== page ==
1. From the HBS paper: “In this paper we argue that the conventional explanation for this decline-namely high legacy labor and health care costs-is seriously incomplete, and that GM’s share collapsed for many of the same reasons that many of the other highly successful American firms of the 50s, 60s, and 70s were forced from the market, including a failure to understand the nature of the competition they faced and an inability to respond effectively once they did.”

    This smells a classic attempt to dress something old up as something new to get published. High labor and healthcare costs can hardly be considered independently of the rest of the business, once a company is paying so much more than it’s competitors to make a car the difference has to be made up elsewhere. Naturally profits will be under pressure but so will every other cost, “understanding the competition” costs money and only pays out down the line, “responding effectively” is much the same.

    The UAW has shown time and time again it is willing to drive companies out of business to preserve member benefits and compensation in the short term. Forcing a pull back on R&D and market research is just another manifestation of the self destructive instinct that ensures union membership dwindles every year in America even as the unions spend millions on recruitment and lobbying.

  2. Steve, I agree with you. The problem is that our president is still trying to save the unions at whatever cost, without taking into account that what he is committed to save is the entire USA. The rest is dirty politics.

  3. I feel that both management and the Union are to blame for the distraction of GM.

    The union forgot the their business was to provide a premium worker for a premium wage. In my Dads day if a worker wasn’t doing their job the Union would correct the problem by taking appropriate actions up to pulling their card if they continued to shaft their Union brothers by not pulling their weight. In the 1970′s this concept had so deteriorated that a member could sabotage equipment bringing a line down and the Union would spend however much it took to keep them in their job.

    Management is as much to blame. When they were in negotiations they would constantly cave to Union demands because they thought that they could always pass the cost on to the consumer. They also came up with the concept of planned obsolencence and cars that kill people like the Corvair. It is obvious that they continue to prefer to still kill people to protect profits.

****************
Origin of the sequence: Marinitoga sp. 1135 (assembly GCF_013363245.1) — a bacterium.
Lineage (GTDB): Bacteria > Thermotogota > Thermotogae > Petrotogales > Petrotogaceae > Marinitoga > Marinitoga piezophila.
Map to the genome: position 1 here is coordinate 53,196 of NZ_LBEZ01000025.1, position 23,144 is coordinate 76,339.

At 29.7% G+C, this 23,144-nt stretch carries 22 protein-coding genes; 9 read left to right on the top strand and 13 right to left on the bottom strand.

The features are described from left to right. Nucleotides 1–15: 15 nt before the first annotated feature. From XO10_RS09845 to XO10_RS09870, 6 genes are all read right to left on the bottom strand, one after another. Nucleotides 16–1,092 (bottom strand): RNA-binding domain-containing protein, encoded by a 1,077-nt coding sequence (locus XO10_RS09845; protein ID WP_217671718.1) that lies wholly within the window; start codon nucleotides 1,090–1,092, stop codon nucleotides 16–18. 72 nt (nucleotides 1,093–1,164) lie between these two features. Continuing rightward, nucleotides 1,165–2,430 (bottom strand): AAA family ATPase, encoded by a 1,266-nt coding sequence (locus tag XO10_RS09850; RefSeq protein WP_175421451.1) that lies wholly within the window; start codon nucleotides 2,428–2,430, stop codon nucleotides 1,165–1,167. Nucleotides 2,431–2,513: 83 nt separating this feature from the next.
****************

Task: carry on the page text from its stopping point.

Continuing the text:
The culture at GM hasn’t changed for either Union or Management and now they are merged. It is just a matter of time before they are back for another bailout or they collapse.

  4. When communists start running a capitalist business, the business has to fail. Giving away free stuff for little work, and promoting people for time spent instead of rewarding real hard work is not the same thing as building a car that never breaks down and works every time you turn the key.

    Doing cocaine on the bumpers as the cars go through the assembly plant is not helping either. (real report by real union members to me.)

    Communism cannot do anything but leach off of capitalism.

    A woman CEO is not really helping either. They want to be seen as equal to a man but then act like a girl.
    Go Get the job done, no one cares what your skin color or privates look like.

    Epic Failure 101 = GM.

  5. Hey Joe Berdaus,
    I met with the head engineer at Chrysler as an engineer for another company. During the conversation the Chrysler guy said Chrysler made cars to last one day after the warranted was over. I told him that is why I will never buy another American car.

    Of course he kicked me out of the building.

    planned obsolescence = stealing peoples money

    I can buy a used Mercedes for a fourth of the price, that looks better and gets twice the gas mileage.

    And I wont die if I get in wreck.

    America went from “better than everyone else”, to lets just get by and get a paycheck.

    They call that communism.

    Now the new CEOs explanation is that no one told her what was going on.

    Lady that’s your job to find out what is going on. Its your job to be a man and make everyone tell you everything or fire them.

    You have to put on your big boy pants and be the man.

    Maybe the phone book is a better head hunter. Just flip and pick and you would get a better CEO.

    And did not the unions just keep putting the same defective part in every car. Did they not drive them off the assembly line. Did they not o any quality control.

    unions are evil communism. companies that make products that dont last go out of business.

    If unions think they can run a car company, don’t infest one and get the president to take it over for you and run it out of business with your communism.

    Start your own CommieMotors. it will fail because communism always fails and kills a lot of people along the way.